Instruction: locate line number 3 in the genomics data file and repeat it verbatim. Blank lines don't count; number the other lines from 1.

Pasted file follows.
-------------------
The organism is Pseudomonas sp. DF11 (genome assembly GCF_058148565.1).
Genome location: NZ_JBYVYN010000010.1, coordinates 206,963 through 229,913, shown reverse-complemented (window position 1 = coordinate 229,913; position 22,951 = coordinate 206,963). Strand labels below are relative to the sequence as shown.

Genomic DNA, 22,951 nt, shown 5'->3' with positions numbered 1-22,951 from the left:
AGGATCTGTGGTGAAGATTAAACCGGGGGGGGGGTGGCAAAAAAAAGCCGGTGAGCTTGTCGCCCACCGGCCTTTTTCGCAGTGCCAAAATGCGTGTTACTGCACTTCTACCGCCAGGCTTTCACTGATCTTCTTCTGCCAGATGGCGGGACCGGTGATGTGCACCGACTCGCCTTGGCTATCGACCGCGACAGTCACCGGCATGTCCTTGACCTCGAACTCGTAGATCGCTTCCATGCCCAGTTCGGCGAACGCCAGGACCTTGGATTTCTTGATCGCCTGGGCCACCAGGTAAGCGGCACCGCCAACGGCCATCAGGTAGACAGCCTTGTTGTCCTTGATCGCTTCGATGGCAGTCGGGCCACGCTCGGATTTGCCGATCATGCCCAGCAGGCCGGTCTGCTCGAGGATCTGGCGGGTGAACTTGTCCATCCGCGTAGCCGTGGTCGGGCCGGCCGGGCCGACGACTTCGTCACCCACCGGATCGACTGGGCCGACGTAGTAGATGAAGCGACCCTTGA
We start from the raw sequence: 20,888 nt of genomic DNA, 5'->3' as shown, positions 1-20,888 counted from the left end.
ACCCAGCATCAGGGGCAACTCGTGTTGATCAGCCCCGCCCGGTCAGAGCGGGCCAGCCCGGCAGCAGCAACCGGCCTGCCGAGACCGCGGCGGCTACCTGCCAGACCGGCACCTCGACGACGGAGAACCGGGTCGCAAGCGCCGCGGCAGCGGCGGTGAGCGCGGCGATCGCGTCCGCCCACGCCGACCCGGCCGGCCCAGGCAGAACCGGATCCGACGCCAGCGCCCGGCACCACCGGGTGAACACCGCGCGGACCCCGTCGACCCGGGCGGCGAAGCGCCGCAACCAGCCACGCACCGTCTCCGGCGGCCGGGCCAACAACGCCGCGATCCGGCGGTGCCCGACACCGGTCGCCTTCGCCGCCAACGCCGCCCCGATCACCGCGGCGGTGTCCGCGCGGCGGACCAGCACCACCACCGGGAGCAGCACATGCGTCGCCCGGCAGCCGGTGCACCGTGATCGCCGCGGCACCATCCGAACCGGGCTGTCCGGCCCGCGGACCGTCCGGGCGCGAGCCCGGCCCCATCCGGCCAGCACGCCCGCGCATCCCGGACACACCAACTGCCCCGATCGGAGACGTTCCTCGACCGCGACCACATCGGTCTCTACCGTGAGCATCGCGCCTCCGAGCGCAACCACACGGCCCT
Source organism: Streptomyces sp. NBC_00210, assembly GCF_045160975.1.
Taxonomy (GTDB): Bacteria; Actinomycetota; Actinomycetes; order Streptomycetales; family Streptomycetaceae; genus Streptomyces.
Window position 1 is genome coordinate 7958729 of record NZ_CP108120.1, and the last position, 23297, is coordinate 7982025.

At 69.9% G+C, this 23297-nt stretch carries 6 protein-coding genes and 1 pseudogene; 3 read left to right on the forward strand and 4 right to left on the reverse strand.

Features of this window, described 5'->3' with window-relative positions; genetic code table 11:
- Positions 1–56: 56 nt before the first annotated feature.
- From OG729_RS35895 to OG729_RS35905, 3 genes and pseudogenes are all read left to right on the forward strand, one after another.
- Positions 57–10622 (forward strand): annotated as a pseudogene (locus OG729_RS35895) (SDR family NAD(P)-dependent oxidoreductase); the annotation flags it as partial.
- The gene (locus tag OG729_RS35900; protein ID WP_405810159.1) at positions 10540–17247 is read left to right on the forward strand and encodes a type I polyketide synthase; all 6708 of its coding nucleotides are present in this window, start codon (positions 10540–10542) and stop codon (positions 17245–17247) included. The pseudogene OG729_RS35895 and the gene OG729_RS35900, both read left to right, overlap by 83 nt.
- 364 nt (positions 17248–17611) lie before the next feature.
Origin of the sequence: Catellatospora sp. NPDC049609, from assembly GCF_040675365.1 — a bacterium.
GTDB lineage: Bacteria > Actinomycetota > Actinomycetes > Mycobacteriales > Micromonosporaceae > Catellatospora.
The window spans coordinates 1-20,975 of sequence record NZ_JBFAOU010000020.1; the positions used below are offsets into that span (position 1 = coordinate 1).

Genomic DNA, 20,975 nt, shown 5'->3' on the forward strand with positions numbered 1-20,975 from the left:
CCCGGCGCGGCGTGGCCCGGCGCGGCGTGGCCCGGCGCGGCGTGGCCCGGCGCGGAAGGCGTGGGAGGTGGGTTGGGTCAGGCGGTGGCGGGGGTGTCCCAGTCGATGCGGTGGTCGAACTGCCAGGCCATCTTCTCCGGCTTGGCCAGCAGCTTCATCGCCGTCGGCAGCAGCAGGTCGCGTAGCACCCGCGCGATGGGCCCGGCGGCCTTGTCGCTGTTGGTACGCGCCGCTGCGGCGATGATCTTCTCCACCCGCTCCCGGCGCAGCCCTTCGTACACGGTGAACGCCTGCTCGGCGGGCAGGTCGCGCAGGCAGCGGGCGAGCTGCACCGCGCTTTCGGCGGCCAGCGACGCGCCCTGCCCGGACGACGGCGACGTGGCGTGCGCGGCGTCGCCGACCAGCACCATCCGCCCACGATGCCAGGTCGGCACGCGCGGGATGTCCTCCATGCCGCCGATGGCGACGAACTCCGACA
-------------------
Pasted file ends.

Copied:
Genomic DNA, 22,951 nt, shown 5'->3' with positions numbered 1-22,951 from the left: